Shallow Thoughts : : Apr

Akkana's Musings on Open Source Computing and Technology, Science, and Nature.

Sun, 19 Apr 2020

H is for Hummingbirds

I'd been delaying this entry, hoping the hummingbirds would show up. I only have a couple of them right now: a male broad-tailed and a male black-chinned. I hope things will perk up later: in midsummer the rufous and calliope hummingbirds arrive and things usually get a lot more active. But meanwhile, I have an H entry to write.

[Rufous hummingbird showing off his copper throat] The black-chinned hummingbirds we have here now have a beautiful purple throat. With, yes, a little bit of black there. Why womeone would look at a bird with an iridescent purple throat with a small black border and name it "black-chinned" is beyond me.

Unfortunately, this purple throat is even more sensitive to light angle than other hummingbirds' colors, and I haven't been able to get a photo that really shows it. Hummingbird feathers -- and particularly the feathers of the males' colorful throats -- have a structure that diffracts the light, creating beautiful iridescent colors that only show up when the sun is at just the right angle. If you watch a male black-chinned hummer at the feeder, its throat will look black most of the time, with occasional startling flashes of purple. You have to take a lot of photos and get lucky with timing to catch the flash. I'll get it some day. Meanwhile, here's a lovely black-chinned hummingbird photo from Arizona.

So instead, here's a photo of a male rufous hummingbirds, which will show up later in the summer. Rufous are a lot easier to photograph. Their brilliant copper-colored throats show up from a much wider range of angles, and rufous males are even more territorial than other hummers, so once one decides it owns your feeder, it will pose in the sunlight for most of the day, ready to chase any pretenders away.

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[ 20:02 Apr 19, 2020    More nature/birds | permalink to this entry | comments ]

Sun, 12 Apr 2020

G is for Gabion (and a nice hike in Upper Pajarito Canyon)

[Moa on Upper Pajarito Canyon trail] Last week we hiked Upper Pajarito Canyon, a trail I mostly hadn't seen before (I'd been on parts of the trail once, years ago, on a hike I mostly don't remember except as "try not to slide off the slippery rainy hillside).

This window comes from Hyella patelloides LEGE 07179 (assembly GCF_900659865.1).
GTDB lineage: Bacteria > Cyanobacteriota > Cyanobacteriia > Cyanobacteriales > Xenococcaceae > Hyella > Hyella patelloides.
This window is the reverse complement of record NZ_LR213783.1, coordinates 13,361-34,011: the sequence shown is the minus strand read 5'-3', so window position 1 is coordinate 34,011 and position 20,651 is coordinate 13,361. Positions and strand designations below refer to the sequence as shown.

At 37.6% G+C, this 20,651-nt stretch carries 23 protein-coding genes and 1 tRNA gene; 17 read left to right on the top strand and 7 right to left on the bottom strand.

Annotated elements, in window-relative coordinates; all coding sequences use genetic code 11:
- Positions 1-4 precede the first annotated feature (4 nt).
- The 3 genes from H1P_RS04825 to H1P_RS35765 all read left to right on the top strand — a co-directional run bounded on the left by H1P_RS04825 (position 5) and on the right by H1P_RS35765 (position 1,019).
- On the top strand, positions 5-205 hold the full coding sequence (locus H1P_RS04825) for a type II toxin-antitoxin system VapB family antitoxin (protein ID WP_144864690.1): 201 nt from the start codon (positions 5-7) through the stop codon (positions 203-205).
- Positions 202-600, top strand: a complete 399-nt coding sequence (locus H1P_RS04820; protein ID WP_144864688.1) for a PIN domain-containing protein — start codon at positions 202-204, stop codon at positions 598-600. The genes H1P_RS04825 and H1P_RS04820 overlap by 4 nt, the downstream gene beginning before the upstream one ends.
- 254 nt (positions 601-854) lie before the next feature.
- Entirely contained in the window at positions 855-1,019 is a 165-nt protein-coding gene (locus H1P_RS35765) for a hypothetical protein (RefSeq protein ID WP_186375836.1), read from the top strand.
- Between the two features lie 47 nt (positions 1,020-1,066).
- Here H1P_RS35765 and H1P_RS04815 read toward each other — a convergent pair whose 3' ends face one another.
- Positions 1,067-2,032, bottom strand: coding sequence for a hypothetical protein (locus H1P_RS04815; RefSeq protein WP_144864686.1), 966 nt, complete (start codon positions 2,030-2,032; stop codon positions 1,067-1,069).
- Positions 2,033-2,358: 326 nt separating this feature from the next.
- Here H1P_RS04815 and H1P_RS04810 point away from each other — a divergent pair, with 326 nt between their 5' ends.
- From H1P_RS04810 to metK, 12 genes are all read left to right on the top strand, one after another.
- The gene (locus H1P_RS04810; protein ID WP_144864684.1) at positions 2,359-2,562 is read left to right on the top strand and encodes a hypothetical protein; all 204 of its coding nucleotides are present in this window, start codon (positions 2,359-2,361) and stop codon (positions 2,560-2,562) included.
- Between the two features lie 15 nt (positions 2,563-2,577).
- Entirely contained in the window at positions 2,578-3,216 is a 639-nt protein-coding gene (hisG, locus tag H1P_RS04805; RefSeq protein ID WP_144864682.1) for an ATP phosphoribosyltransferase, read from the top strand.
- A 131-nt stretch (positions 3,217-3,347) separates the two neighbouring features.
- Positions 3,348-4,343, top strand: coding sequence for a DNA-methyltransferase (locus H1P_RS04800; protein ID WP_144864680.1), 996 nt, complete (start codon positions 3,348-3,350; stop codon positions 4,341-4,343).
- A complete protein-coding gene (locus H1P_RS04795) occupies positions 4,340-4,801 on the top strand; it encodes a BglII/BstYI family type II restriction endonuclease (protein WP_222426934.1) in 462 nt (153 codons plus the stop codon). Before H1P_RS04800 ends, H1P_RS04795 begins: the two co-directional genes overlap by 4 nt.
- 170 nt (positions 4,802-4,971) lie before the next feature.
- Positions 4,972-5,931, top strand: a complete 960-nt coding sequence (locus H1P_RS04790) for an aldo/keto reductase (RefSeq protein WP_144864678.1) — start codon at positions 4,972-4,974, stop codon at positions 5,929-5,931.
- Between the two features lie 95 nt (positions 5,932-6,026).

It turned out to be a beautiful trail. Early on, there are imposing stone cliffs that reminded us all of the moai on Easter Island. [Burned tree in Pajarito Canyon] The trail wound through a rocky canyon, then up along the hillside where I was able to indulge my hobby of arboronecrophotography, eventually climbing out to a viewpoint.

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[ 14:17 Apr 12, 2020    More misc | permalink to this entry | comments ]

Mon, 06 Apr 2020

F is for Food Waste

I keep seeing people claim that 40% of consumer food in the US is thrown away uneaten, or hear statistics like 20 pounds of wasted food per person per month.

I simply don't believe it.

There's no question that some food is wasted. It's hard to avoid having that big watermelon go bad before you have a chance to finish it all, especially when you're a one- or two-person household and the market won't sell you a quarter pound of cherries or half a pound of ground beef. And then there's all the stuff you don't want to eat: the bones, the fat, the banana peels and apple cores, the artichoke leaves and corn cobs.

But even if you count all that ... 40 percent? 2/3 of a pound per day per person? And that's supposed to be an average -- so if Dave and I are throwing out a few ounces, somebody else would have to be throwing out multiple pounds a day. It just doesn't seem possible. Who would do that?

When you see people quoting a surprising number -- especially when you see the same big number quoted by lots of people -- you should always ask yourself the source of the number.

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[ 20:08 Apr 06, 2020    More science | permalink to this entry | comments ]

Fri, 03 Apr 2020

E is for Esquibel -- or is it?

As you drive from Española east to Chimayó -- in non-COVID-19 times, you might be heading to Rancho de Chimayó, the area's best New Mexican restaurant -- many of the street names, of course, are Spanish.

[Eh Ski Vel Ln] That's no surprise: this area is one of the oldest white-settled parts of the United States (of course, the Puebloans had been living in the area for centuries), starting in 1598 when Don Juan de Oñate declared it the capital of Santa Fe de Nuevo México, though the capital moved to La Villa Real de la Santa Fe de San Francisco de Asís (modern-day Santa Fe) twelve years later. The area remained under Spanish, and then Mexican, rule until 1848 when it was ceded to the United States.

So you're driving along, moving from the little village of Santa Cruz into the equally small Cuartalez, passing street names like Avenida Fernandez, Calle de la Capilla, Fresquez Ln, Je Martinez Ln, Calle de Esquibel -- and then right after Calle de Esquibel, there's another street sign: Eh Ski Vel Ln.

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[ 12:25 Apr 03, 2020    More humor | permalink to this entry | comments ]